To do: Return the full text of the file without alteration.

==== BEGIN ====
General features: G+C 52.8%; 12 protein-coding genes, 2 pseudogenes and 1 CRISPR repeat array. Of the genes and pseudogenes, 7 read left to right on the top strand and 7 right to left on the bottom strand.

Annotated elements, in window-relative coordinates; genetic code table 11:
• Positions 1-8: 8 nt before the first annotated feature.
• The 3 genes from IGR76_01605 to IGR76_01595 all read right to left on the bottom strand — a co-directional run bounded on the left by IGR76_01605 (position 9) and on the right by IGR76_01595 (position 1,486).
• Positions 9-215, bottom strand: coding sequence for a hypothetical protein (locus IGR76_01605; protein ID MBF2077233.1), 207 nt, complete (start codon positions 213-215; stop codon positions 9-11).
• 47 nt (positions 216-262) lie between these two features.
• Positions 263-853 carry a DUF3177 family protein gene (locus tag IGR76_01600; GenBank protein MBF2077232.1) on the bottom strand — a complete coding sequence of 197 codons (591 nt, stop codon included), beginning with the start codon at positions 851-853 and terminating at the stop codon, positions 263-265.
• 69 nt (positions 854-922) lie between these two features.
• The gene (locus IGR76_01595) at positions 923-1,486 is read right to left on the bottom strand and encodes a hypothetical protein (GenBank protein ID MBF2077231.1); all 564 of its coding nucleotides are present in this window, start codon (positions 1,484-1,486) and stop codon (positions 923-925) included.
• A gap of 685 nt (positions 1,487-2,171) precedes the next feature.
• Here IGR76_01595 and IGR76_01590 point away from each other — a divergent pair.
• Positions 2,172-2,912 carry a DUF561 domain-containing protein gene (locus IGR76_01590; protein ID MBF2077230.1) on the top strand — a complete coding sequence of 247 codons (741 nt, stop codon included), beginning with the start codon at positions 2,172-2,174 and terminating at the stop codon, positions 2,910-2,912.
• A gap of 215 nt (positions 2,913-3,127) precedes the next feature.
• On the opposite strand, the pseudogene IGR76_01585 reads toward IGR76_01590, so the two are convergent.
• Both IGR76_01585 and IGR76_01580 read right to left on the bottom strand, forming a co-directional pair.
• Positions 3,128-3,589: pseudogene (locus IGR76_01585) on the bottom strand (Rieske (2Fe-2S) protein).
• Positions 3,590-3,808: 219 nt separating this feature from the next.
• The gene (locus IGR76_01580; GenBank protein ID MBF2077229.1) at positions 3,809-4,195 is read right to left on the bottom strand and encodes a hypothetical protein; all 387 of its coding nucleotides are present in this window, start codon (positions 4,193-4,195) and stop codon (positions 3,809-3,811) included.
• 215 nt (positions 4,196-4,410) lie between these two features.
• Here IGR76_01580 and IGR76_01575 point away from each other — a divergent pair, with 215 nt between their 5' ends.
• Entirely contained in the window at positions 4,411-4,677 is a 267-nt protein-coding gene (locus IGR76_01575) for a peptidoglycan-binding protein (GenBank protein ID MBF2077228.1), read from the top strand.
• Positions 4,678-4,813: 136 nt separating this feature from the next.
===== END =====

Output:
General features: G+C 52.8%; 12 protein-coding genes, 2 pseudogenes and 1 CRISPR repeat array. Of the genes and pseudogenes, 7 read left to right on the top strand and 7 right to left on the bottom strand.

Annotated elements, in window-relative coordinates; genetic code table 11:
• Positions 1-8: 8 nt before the first annotated feature.
• The 3 genes from IGR76_01605 to IGR76_01595 all read right to left on the bottom strand — a co-directional run bounded on the left by IGR76_01605 (position 9) and on the right by IGR76_01595 (position 1,486).
• Positions 9-215, bottom strand: coding sequence for a hypothetical protein (locus IGR76_01605; protein ID MBF2077233.1), 207 nt, complete (start codon positions 213-215; stop codon positions 9-11).
• 47 nt (positions 216-262) lie between these two features.
• Positions 263-853 carry a DUF3177 family protein gene (locus tag IGR76_01600; GenBank protein MBF2077232.1) on the bottom strand — a complete coding sequence of 197 codons (591 nt, stop codon included), beginning with the start codon at positions 851-853 and terminating at the stop codon, positions 263-265.
• 69 nt (positions 854-922) lie between these two features.
• The gene (locus IGR76_01595) at positions 923-1,486 is read right to left on the bottom strand and encodes a hypothetical protein (GenBank protein ID MBF2077231.1); all 564 of its coding nucleotides are present in this window, start codon (positions 1,484-1,486) and stop codon (positions 923-925) included.
• A gap of 685 nt (positions 1,487-2,171) precedes the next feature.
• Here IGR76_01595 and IGR76_01590 point away from each other — a divergent pair.
• Positions 2,172-2,912 carry a DUF561 domain-containing protein gene (locus IGR76_01590; protein ID MBF2077230.1) on the top strand — a complete coding sequence of 247 codons (741 nt, stop codon included), beginning with the start codon at positions 2,172-2,174 and terminating at the stop codon, positions 2,910-2,912.
• A gap of 215 nt (positions 2,913-3,127) precedes the next feature.
• On the opposite strand, the pseudogene IGR76_01585 reads toward IGR76_01590, so the two are convergent.
• Both IGR76_01585 and IGR76_01580 read right to left on the bottom strand, forming a co-directional pair.
• Positions 3,128-3,589: pseudogene (locus IGR76_01585) on the bottom strand (Rieske (2Fe-2S) protein).
• Positions 3,590-3,808: 219 nt separating this feature from the next.
• The gene (locus IGR76_01580; GenBank protein ID MBF2077229.1) at positions 3,809-4,195 is read right to left on the bottom strand and encodes a hypothetical protein; all 387 of its coding nucleotides are present in this window, start codon (positions 4,193-4,195) and stop codon (positions 3,809-3,811) included.
• 215 nt (positions 4,196-4,410) lie between these two features.
• Here IGR76_01580 and IGR76_01575 point away from each other — a divergent pair, with 215 nt between their 5' ends.
• Entirely contained in the window at positions 4,411-4,677 is a 267-nt protein-coding gene (locus IGR76_01575) for a peptidoglycan-binding protein (GenBank protein ID MBF2077228.1), read from the top strand.
• Positions 4,678-4,813: 136 nt separating this feature from the next.